Jakob said his coaches and teammates have always been supportive of his condition.
Colette briefed head coach Rob McCormack and his roommates at the Canada Games on what could happen and what to do in an emergency with Jakob’s diabetes.
“They were very understanding about it and said, ‘Don’t worry about us; we have your back,” Jakob said.
McCormack coached Jakob for three years with the Canada Games program. McCormack said he knew about Jakob’s diabetes and met his parents early on. McCormack checks in with him regularly on how he’s feeling, especially on hot, double days. McCormack described Jakob as very independent and mature, noting that he knows how to tell a trainer if something is bothering him.
“I think (diabetes) made him really accountable and grew up a lot faster than other kids per se because of his diabetes,” McCormack said. “For three years, I never had to worry about Jake, even though he did. …
“As far as an athlete is concerned, you would never know that he has to regulate himself and make sure his blood sugar is good. He is very responsible, one of the hardest workers on our team, a nice kid to coach and always trying to learn.
McCormack described Jakob, who plays left field for Prince Edward Island, as a power hitter and outfielder with a speed that allows him to track down fly balls and fill gaps as well as anyone. who.
McCormack said left-handed Jakob could also be called up for work outside the bullpen.
“When Jakob started showing that he was going to be left-handed, my grandfather, who would be Jake’s great-grandfather, Walter (Conohan), who was also a left-handed baseball player, was very excited to see that he was going to be left-handed,” Colette said. “There was no doubt that he was going to have to play ball at that time. Every time we saw (Walter) he would say, ‘You play ball, don’t you, young man? ”
Jakob MacEwen’s family ties to Team PEI. at the Canada Games:
- Grandfather Bill Conohan and great-uncle John Conohan played on the Prince Edward Island baseball team in the first-ever Canada Summer Games in 1969.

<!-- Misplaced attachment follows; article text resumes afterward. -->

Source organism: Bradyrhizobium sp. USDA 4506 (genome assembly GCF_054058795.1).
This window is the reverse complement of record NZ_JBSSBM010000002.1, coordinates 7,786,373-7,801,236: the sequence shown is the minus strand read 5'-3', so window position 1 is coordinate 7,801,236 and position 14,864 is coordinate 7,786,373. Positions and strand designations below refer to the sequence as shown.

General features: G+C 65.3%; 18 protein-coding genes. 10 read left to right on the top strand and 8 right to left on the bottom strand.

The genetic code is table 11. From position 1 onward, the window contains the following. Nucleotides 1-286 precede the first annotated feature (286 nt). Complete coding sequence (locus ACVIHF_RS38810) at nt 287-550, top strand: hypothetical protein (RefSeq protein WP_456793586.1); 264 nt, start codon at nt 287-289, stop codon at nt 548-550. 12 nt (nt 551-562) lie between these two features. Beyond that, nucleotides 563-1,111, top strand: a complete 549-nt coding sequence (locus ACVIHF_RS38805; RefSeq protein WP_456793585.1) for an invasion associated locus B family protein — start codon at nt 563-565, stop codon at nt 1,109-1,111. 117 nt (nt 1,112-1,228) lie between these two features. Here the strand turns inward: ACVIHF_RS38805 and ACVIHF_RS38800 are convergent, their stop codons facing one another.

- Great-uncles Preston and Reg Conohan were members of the Prince Edward Island baseball team in 1985. Preston pitched and Reg was the head coach.
- Aunt Crystal (Conohan) Creighan (a sister of Jakob’s mother, Colette) played Canada Games softball in 1987.
- Aunt Lisa MacEwen (a sister of Jakob’s father, Thane) played on the PEI racquetball team. in 1991.
- Uncle Craig Conohan was captain of the Prince Edward Island baseball team in 1993.
- “Baseball is an integral part of our family life,” said Colette MacEwen. “Nanna and Grandpa’s Sunday dinners usually end with some kind of ball game or batting practice. It was the same growing up for us, and the same growing up for my dad.
A multi-sport athlete, Jaycob has participated in three international hockey camps for diabetic athletes. Colette said Jakob learned a lot about diabetes management from these camps.
Jakob’s efforts were recently recognized when he received a True Grit award at a fundraising golf tournament for Philadelphia Flyers forward Zack MacEwen’s My Biggest Fan Foundation. The matrix named Jakob.
“Jakob goes all out and his diabetes management is certainly no exception,” Colette said. “When he was diagnosed, we promised Jakob that we would do everything in our power to live the same life he always lived before diabetes. …
“Whether he’s playing hockey or baseball, he sets a goal and he gives 100% to try to achieve it. He’s our hero, that’s for sure.
Jason Simmonds is a sportswriter at the SaltWire Network in Prince Edward Island. He can be contacted by email at [email protected] and followed on Twitter @JpsportsJason.